‘Unconventional gasfields’ is a clunky term. A technical term. It doesn’t matter whether the methane they’re after is in shale, tight sands or coal seams.

With extreme technologies, these gasfields are invasive above and below ground.

After Wandoan, I realised these gasfields are also invasive to communities.

So let’s call it as it is. From now on, these colonising gasfields have a name.

They are invasive, industrial gasfields.







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  1. Susie Russell says

    Thanks Annie. I know what you mean. I too thought that the odd gas well wouldn’t be a problem until I realised as you say that it is the Trojan Horse for a gasfield which is an industrial landscape no longer suitable for wildlife, farming or communities. That’s the con, they don’t show the full plan up front it’s an incremental creep until they’ve signed up enough access agreements and then it’s an assault. It’s not so different from the mining towns where the company owns everything and as long as you do what the company says you’ll be ok… unless of course there’s a downturn or an accident and then you’re on your own. The ultimate privatisation, the corporation owns your house, and keeps the local services on a drip feed and we’re supposed to be grateful for that!

  2. check out the films at http://www.lockthegate.org.au/films and in websiode format at http://www.lockthegate.org.au/webisodes

  3. Insult on injury this fracking business.

    First the insult – just a little well, where’s the harm?

    Then the harm/injury – an entire environment from the surface to many metres below ground ruined/wrecked/vandalised for now and decades into the future. All for a resource that will be redundant.

  4. Desley Banks says

    Please speak up & share your stories we need to take a stand & stand up for our future.

  5. Des Houghton says

    What a load of drivel. CSG has revitalised dying communities across SE Queensland. You look ridiculous running this.

    • Im guessing you dont live in Wandoan maybe?? Or possibly own a property that use to house locals but now is charged out at over $1000p/w to workers?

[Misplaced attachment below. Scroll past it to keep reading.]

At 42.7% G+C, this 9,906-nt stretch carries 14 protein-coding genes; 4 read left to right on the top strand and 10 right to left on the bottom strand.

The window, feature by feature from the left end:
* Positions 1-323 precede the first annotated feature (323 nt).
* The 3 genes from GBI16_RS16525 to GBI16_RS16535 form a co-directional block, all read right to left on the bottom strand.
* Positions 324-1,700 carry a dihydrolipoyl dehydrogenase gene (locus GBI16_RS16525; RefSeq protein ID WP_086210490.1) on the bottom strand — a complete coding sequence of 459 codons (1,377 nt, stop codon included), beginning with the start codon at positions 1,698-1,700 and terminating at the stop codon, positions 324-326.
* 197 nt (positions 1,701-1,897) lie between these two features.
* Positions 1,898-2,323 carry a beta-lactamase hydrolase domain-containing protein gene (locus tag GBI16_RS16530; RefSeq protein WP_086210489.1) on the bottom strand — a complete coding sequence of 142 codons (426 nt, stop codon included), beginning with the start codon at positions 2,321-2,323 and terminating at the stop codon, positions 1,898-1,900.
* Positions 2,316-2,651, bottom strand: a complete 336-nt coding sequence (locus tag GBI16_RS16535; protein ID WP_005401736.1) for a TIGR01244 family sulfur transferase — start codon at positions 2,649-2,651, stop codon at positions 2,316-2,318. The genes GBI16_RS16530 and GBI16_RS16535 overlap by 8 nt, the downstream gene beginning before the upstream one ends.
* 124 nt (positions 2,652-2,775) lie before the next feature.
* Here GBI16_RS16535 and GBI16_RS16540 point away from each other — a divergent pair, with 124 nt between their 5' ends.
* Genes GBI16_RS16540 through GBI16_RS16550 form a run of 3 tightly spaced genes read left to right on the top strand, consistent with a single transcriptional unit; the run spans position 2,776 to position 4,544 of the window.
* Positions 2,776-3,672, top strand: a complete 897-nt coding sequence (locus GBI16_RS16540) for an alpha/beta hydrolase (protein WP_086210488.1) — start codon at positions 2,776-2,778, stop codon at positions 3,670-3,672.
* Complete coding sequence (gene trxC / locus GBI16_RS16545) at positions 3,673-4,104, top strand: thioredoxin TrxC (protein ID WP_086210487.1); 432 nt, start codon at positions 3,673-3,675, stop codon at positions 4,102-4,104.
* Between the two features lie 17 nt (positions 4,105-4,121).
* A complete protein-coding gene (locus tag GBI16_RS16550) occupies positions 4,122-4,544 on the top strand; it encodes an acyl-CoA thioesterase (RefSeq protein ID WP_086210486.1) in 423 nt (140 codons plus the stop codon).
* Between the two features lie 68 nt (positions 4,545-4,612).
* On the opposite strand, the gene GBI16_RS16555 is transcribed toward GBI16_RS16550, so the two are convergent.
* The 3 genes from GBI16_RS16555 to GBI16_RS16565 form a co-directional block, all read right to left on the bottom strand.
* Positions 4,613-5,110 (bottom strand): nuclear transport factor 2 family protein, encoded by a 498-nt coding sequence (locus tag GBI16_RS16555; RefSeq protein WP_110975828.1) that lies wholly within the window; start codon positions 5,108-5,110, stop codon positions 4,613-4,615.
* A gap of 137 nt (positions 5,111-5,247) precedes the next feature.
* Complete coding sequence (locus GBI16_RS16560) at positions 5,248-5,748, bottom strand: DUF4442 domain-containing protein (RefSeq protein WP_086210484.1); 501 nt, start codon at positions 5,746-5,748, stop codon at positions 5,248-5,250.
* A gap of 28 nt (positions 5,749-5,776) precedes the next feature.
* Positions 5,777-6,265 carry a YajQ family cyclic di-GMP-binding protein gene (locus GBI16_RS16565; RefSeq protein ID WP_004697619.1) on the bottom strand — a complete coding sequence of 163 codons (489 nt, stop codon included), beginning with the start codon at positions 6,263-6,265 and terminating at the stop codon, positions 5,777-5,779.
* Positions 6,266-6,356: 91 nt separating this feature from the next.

6. They’re not invading with armies, they’re invading with cheque books.

  7. I’m a “dayglo” and reside in one of the camps I helped build. Bus in bus out from the city. I was there 9 months before I even had the opportunity to travel to Wandoan and buy treats from the local IGA and the cafe. I had not been there since I was a small child. Wandoan is the town where my father was raised, where his parents received a land grant after the war when Pop had done his bit in New Guinea. I even know that Wandoan was once named “Juandah”, but that changed when the mail got mixed up with “Jundah” down the road. I doubt the author of this article had even heard of Wandoan until the “Lock the Gate” campaign surfaced. Sure I get treated as an “invader”.. Not shabbily, but I know how these things go. I work in construction. A college educated tradesman, yet I get called “a miner” and now a “dayglow”. Doesn’t bother me. There are worse things. Like walking into a pub in Wandoan and realising there’s a 20 minute wait in line at the bottleshop. If only their internet was faster, that eftpos could hit warp speed!

    My grandfather was a farmer, among many other things in his lifetime and saw many changes. He even saw the landscape change while he was there through deforestation. He was part of that. That’s part of what crop farming is about. Changing the landscape to make that rich brigalow soil more productive, with the one goal of putting food on the family table and a roof over their head. Something we all do. Some of us do it for several other less fortunate families who can’t do it for themselves via income tax and the welfare system.

    Farmers have cleared the land around them in the plying their craft through hard labour. So many trees… gone, even just in the last 70 years or so. To feed the “machine”, like a virus in pandemic proportions, spreading, unrelenting. The masses in the cities, the people that use so many of these resources and don’t give an ounce of thought to where they come from. From milk, eggs and bacon, to diesel, petroleum, power and LPG, the hungriest beast this planet has ever endured. All pumping CO2 into the atmosphere, which paradoxically, is largely consumed by … trees.

    I guess you can see the double standard I aiming at here. “But farming is a sustainable resource” I hear you say. Is it? Soil salinity wasn’t a problem before unconventional gas extraction? I’m sure it was, but that’s all gone away now… conveniently enough. It’s all about fracking and land subsidence, residual gas (which was recorded as present decades ago ) and bores that you can ignite (again.. that was possible many many years ago as my father will attest).